By now, maybe you’ve seen it in person: restaurants bringing payment devices to your table. Maybe you saw it in Europe, where they’ve been offering it for years. Maybe you saw it at a location of a large chain restaurant. But if you haven’t seen it, chances are you’ll see it soon.

Called “Pay at the Table,” it might be the biggest change to the restaurant experience in decades, and it’s growing fast—as the solutions become more widely available, more and more restaurants are jumping to add it.

What’s Pay at the Table?
The traditional American payment system is a very involved process. When you step back and look at it, it seems almost archaic: customers have to get their waiter’s attention, the waiter goes to print out the check and bring it back to the customer, the customer looks at it, puts in their credit card, puts it on the table and hopes it catches the waiter’s attention, and then the waiter eventually sees it and comes back and then goes and swipes it, and then the waiter brings it back, and then the customer spend a minute calculating the tip, and then you sign it.

After all that back and forth, suddenly it feels like you finished your meal hours ago.

And you’d better hope you aren’t trying to use multiple cards.

Pay at the Table streamlines the whole process. They bring the payments right to you, and cut out all the interim steps.

Why It’s a Big Deal For Restaurants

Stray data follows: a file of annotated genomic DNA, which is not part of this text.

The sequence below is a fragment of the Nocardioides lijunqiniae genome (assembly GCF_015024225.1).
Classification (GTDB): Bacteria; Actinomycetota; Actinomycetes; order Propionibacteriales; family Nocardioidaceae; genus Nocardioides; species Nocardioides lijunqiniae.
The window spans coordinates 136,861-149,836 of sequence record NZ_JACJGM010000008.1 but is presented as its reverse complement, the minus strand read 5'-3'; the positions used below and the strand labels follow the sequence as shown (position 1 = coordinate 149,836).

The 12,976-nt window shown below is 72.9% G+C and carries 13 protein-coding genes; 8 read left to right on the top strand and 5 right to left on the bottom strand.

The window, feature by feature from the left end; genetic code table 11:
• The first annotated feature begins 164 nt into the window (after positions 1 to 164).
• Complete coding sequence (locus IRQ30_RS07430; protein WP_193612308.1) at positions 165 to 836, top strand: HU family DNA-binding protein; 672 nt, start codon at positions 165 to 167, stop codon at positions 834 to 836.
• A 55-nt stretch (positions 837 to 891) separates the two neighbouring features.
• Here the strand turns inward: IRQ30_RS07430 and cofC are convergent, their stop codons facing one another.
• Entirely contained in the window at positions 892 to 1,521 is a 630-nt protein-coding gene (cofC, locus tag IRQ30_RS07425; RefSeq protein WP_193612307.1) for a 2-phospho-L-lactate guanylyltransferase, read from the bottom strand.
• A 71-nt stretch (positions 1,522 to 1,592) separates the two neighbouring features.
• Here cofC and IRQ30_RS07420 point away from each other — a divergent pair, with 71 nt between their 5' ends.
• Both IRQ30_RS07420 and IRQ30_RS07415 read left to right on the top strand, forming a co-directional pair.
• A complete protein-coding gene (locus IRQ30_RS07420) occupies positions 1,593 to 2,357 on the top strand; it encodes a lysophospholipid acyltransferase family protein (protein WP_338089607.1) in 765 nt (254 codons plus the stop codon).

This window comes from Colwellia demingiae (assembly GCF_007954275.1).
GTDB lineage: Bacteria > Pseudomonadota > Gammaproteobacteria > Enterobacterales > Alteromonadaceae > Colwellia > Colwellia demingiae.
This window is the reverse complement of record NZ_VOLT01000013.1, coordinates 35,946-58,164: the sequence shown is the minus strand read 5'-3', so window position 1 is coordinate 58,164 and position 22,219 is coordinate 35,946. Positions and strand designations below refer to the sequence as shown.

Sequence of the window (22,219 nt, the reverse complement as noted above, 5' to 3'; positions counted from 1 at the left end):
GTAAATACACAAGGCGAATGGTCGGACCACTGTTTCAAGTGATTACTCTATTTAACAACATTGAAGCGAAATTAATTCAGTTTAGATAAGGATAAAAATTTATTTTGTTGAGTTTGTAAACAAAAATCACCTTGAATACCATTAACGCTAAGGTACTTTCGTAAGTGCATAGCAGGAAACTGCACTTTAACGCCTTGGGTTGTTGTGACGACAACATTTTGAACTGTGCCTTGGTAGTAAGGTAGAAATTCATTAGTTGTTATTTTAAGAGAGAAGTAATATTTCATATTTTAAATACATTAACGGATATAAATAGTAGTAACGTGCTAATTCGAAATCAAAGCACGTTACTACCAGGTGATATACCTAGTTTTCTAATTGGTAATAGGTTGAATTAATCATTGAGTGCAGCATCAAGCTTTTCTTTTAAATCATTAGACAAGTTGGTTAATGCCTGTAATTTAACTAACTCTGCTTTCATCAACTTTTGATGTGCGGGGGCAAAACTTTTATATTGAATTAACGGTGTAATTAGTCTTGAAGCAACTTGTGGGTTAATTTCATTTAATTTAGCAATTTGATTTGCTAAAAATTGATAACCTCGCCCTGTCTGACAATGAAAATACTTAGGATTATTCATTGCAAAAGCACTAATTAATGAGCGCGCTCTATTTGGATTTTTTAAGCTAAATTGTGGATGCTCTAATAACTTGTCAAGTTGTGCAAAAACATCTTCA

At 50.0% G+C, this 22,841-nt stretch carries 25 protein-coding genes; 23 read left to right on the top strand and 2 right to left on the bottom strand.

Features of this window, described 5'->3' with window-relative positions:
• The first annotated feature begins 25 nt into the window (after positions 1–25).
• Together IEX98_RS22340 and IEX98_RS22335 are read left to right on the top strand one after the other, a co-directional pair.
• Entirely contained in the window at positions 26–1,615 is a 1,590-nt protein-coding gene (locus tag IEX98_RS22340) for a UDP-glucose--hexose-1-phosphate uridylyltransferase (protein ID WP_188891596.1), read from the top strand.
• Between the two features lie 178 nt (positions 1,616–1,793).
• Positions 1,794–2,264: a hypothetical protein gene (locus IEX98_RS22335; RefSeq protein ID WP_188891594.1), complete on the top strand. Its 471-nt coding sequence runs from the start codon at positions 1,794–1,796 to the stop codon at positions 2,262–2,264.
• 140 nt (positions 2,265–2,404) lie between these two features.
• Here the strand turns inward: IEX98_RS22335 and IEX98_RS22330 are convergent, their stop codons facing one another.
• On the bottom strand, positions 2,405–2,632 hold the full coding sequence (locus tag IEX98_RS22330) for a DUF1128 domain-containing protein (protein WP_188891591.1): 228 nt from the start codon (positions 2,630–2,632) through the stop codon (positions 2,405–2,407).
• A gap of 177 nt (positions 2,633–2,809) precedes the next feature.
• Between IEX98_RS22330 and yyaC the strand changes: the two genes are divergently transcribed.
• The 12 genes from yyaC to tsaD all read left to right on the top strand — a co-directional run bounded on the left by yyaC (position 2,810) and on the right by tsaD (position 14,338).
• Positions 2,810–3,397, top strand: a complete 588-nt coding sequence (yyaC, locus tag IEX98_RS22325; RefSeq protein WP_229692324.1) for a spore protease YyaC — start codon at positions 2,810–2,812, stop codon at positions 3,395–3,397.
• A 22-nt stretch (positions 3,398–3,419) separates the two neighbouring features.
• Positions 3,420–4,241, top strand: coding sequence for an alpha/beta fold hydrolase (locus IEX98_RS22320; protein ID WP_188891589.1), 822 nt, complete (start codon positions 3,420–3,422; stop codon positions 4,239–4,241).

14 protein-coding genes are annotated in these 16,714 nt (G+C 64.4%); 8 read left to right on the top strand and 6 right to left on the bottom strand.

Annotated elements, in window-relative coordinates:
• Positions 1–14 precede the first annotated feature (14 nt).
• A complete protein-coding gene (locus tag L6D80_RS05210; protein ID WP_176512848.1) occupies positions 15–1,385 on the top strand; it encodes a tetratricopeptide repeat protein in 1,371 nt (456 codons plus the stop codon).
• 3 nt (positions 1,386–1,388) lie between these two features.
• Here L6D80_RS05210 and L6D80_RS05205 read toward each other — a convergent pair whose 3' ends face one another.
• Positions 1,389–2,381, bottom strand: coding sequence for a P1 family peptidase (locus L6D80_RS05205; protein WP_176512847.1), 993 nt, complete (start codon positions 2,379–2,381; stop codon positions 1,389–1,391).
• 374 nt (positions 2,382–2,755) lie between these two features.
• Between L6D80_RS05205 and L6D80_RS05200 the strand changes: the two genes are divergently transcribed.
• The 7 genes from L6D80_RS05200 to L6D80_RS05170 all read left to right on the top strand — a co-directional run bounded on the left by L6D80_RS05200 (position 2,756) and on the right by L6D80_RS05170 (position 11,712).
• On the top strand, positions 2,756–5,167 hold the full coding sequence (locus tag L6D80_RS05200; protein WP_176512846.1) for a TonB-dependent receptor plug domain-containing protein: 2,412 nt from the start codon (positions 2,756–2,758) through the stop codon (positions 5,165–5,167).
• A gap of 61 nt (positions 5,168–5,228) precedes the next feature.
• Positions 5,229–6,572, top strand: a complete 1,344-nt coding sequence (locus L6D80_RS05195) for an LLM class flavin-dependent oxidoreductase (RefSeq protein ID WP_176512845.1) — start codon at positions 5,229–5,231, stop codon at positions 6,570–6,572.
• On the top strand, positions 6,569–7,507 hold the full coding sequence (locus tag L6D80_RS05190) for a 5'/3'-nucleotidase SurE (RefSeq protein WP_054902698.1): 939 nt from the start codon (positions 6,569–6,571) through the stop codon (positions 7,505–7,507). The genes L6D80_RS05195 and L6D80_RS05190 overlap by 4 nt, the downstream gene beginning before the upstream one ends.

Both restaurants and customers love it. For customers, when they’re done, they can get out and get on with their life.

But for restaurants, it’s something bigger. In a world where only 20% of restaurants survive the first 5 years, every edge is critical. Pay at the Table saves your waiters’ time, your customers leave a bit more satisfied, and you can turn over tables that much faster. These small differences add up.

Consider the Numbers
Just take a look at wait times. One survey of restaurant owners and managers found that 93% of restaurants usually have some wait time, and at the busiest times customers typically wait 30 minutes. Pay at the Table not only cuts down every table’s checkout time, it frees up waiters to make sure that the earlier stages of the serving process are moving along quickly at other tables.

Cut 5 minutes out of an average wait, and you’ve saved 17% on wait times. That’s a huge difference.
American technology is only now catching up to Europe, where Pay at the Table has been present for years. European restaurants have long been given a choice between stationary payments and Pay at the Table, and they’ve jumped at the chance to employ Pay at the Table. In fact, it’s practically ubiquitous—it feels as if almost every restaurant brings the payments to the customer. In America, it simply hasn’t been available until now.

But now that it’s here, it could soon become the new normal.

​​Why More Restaurants Are Using "Pay at the Table"

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